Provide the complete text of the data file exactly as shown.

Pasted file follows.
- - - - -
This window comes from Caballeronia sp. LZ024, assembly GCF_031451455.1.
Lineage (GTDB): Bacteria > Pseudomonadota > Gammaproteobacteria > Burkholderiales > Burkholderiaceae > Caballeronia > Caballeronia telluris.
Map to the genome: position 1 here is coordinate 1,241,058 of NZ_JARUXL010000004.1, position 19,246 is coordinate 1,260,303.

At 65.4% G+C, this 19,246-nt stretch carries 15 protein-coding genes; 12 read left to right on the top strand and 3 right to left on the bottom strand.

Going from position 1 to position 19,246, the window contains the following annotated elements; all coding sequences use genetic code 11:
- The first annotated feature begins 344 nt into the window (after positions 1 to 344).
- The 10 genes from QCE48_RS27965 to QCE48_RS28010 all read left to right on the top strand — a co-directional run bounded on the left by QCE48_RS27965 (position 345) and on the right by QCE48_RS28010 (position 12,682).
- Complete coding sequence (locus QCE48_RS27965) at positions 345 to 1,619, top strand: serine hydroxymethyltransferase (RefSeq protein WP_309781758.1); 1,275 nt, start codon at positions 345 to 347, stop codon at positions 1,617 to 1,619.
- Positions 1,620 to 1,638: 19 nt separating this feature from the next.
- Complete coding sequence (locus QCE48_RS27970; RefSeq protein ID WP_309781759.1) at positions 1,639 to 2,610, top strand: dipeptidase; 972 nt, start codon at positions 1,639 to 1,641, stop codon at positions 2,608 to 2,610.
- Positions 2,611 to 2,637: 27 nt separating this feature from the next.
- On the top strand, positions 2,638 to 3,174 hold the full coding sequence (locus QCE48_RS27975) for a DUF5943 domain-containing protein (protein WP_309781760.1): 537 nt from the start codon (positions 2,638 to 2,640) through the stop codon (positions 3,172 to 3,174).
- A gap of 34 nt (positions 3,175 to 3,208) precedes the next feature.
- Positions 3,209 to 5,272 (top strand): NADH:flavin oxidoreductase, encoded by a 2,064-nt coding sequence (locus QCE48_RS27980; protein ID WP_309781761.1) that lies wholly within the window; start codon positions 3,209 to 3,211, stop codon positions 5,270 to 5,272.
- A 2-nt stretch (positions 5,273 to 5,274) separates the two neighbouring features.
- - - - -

This window comes from Caballeronia sp. LZ024, assembly GCF_031451455.1.
Lineage (GTDB): Bacteria > Pseudomonadota > Gammaproteobacteria > Burkholderiales > Burkholderiaceae > Caballeronia > Caballeronia telluris.
Map to the genome: position 1 here is coordinate 1,241,058 of NZ_JARUXL010000004.1, position 19,246 is coordinate 1,260,303.

At 65.4% G+C, this 19,246-nt stretch carries 15 protein-coding genes; 12 read left to right on the top strand and 3 right to left on the bottom strand.

Going from position 1 to position 19,246, the window contains the following annotated elements; all coding sequences use genetic code 11:
- The first annotated feature begins 344 nt into the window (after positions 1 to 344).
- The 10 genes from QCE48_RS27965 to QCE48_RS28010 all read left to right on the top strand — a co-directional run bounded on the left by QCE48_RS27965 (position 345) and on the right by QCE48_RS28010 (position 12,682).
- Complete coding sequence (locus QCE48_RS27965) at positions 345 to 1,619, top strand: serine hydroxymethyltransferase (RefSeq protein WP_309781758.1); 1,275 nt, start codon at positions 345 to 347, stop codon at positions 1,617 to 1,619.
- Positions 1,620 to 1,638: 19 nt separating this feature from the next.
- Complete coding sequence (locus QCE48_RS27970; RefSeq protein ID WP_309781759.1) at positions 1,639 to 2,610, top strand: dipeptidase; 972 nt, start codon at positions 1,639 to 1,641, stop codon at positions 2,608 to 2,610.
- Positions 2,611 to 2,637: 27 nt separating this feature from the next.
- On the top strand, positions 2,638 to 3,174 hold the full coding sequence (locus QCE48_RS27975) for a DUF5943 domain-containing protein (protein WP_309781760.1): 537 nt from the start codon (positions 2,638 to 2,640) through the stop codon (positions 3,172 to 3,174).
- A gap of 34 nt (positions 3,175 to 3,208) precedes the next feature.
- Positions 3,209 to 5,272 (top strand): NADH:flavin oxidoreductase, encoded by a 2,064-nt coding sequence (locus QCE48_RS27980; protein ID WP_309781761.1) that lies wholly within the window; start codon positions 3,209 to 3,211, stop codon positions 5,270 to 5,272.
- A 2-nt stretch (positions 5,273 to 5,274) separates the two neighbouring features.